Four paintings by Abanindranath Tagore (1871-1951) will be sold at Woolley & Wallis in Salisbury on November 14. They come from a direct descendant of Norman Blount, a founder member of the Indian Society of Oriental Art that met monthly from 1907 in Calcutta. Blount, a jute broker, was appointed joint secretary alongside Tagore with Horatio Herbert Kitchener (Lord Kitchener), the president.
Tagore, founder of the Tagore School of Art, was an exponent of the Swadeshi movement, the foundation of modern Indian art, with its roots in Eastern spirituality rather than Western materialism.
This watercolour and pencil on card, a scene titled A Moonlit Music Party, is dated to c.1906. A series of wood block colour prints of the image were commissioned by the Indian Society of Oriental Art of which one is in the collection of the Victoria and Albert Museum. Estimate £5000-8000.
Full of promise
Fragments of broken Fatimid and Abbasid monochrome lustre bowls occasionally come to market. However, this 9in (23cm) example dated to the 10th century, is intact. It has the motif of a stylised peacock that is found on a number of Egyptian lustre vessels and those made in centres in Iraq.
An almost identical piece is currently on display in the Louvre Paris. This example comes for sale from a private collection in Canada at Plakas Auctions in London on October 24.
Chinese export service made for a prince
Ten pieces from the renowned Chinese export ‘Blue Service’ made for the Qajar prince Mas’ud Mirza Zill al-Sultan (1850-1918) lead the sixth and final tranche of a private European collection of Islamic and Indian art at Chiswick Auctions on October 31.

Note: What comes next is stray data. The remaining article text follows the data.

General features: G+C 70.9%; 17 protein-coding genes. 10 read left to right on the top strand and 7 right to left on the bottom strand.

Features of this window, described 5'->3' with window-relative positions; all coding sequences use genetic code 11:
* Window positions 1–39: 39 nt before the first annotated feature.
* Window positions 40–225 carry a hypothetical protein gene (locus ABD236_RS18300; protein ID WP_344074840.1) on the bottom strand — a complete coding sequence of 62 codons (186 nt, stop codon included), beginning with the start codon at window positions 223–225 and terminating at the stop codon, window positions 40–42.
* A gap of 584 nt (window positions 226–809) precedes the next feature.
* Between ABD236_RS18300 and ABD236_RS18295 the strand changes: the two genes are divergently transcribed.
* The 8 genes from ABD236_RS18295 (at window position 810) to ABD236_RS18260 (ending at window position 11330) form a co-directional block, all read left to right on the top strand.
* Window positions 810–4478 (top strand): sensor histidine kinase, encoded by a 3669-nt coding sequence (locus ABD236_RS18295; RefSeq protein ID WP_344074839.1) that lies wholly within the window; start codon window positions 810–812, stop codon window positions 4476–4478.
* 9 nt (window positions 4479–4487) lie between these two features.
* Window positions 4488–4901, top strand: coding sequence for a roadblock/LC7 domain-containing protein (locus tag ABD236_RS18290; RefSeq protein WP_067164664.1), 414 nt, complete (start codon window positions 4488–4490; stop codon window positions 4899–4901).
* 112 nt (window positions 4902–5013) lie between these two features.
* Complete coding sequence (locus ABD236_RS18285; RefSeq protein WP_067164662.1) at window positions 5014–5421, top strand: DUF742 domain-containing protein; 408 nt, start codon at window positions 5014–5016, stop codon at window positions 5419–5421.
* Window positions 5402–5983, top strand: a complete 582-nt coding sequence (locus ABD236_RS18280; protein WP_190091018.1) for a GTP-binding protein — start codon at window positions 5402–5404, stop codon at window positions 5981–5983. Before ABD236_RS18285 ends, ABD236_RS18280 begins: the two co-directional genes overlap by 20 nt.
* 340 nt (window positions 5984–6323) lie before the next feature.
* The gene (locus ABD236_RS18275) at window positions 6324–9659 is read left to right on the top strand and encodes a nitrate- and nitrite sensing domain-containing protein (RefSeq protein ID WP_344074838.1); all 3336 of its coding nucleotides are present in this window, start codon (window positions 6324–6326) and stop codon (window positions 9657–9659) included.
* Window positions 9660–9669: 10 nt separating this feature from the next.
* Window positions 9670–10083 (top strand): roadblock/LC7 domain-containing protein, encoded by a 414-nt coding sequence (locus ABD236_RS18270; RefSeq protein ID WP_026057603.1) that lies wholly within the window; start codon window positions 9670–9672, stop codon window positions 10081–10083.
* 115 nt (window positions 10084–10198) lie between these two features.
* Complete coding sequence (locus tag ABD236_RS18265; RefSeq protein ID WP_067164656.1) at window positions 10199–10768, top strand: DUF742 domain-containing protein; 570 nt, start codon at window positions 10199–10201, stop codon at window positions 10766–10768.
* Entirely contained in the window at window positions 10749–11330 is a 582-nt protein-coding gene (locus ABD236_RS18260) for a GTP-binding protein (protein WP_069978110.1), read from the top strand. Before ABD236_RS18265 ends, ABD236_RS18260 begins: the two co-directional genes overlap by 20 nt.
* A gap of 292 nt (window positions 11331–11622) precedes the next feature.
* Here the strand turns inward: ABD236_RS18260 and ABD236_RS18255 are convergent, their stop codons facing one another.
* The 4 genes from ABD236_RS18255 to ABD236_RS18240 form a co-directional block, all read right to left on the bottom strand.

Alongside typical famille rose decoration is the unusual grey-mauve ground and a gilt inscription in Persian that identifies them as part of the large service commissioned by the prince, the eldest son of the ruling Shah Naser al-Din Shah (1831-96).
As his mother was a commoner, Mas’ud Mirza was excluded from the Qajar throne and instead operated as governor of Isfahan from 1866-99. His title Zill al-Sultan means the ‘Shadow of the King’.
Several vessels from his service have appeared on the London auction market in recent years. Offered in five lots of two or three pieces, these examples carry guides of between £800-2000.
Flood of emotions
Bonhams’ auctions of Indian and Islamic art will be held a little later than the norm. A live sale on November 14 will be followed by the conclusion of an online offering that runs from November 6-15. During ‘Islamic week’ the firm is conducting a 58-lot sale of Orientalist Art on October 25, where this oil on canvas by Jean-Léon Gérôme (1824-1904) is on offer with a guide of £80,000-120,000.
The Nile in Flood, Thebes, exhibited at the Paris Salon in 1901 depicts a flock of storks feeding at sunrise close to the Colossi of Memnon, the famed funerary statues of Amenhotep III. In addition to on-the-spot sketches made during his first trip to Egypt in 1856-57, Gérôme may have used contemporary photographs as an aide-mémoire to create the image.
Purchased from the Vose Galleries in 1929, it comes for sale from a Canadian collection.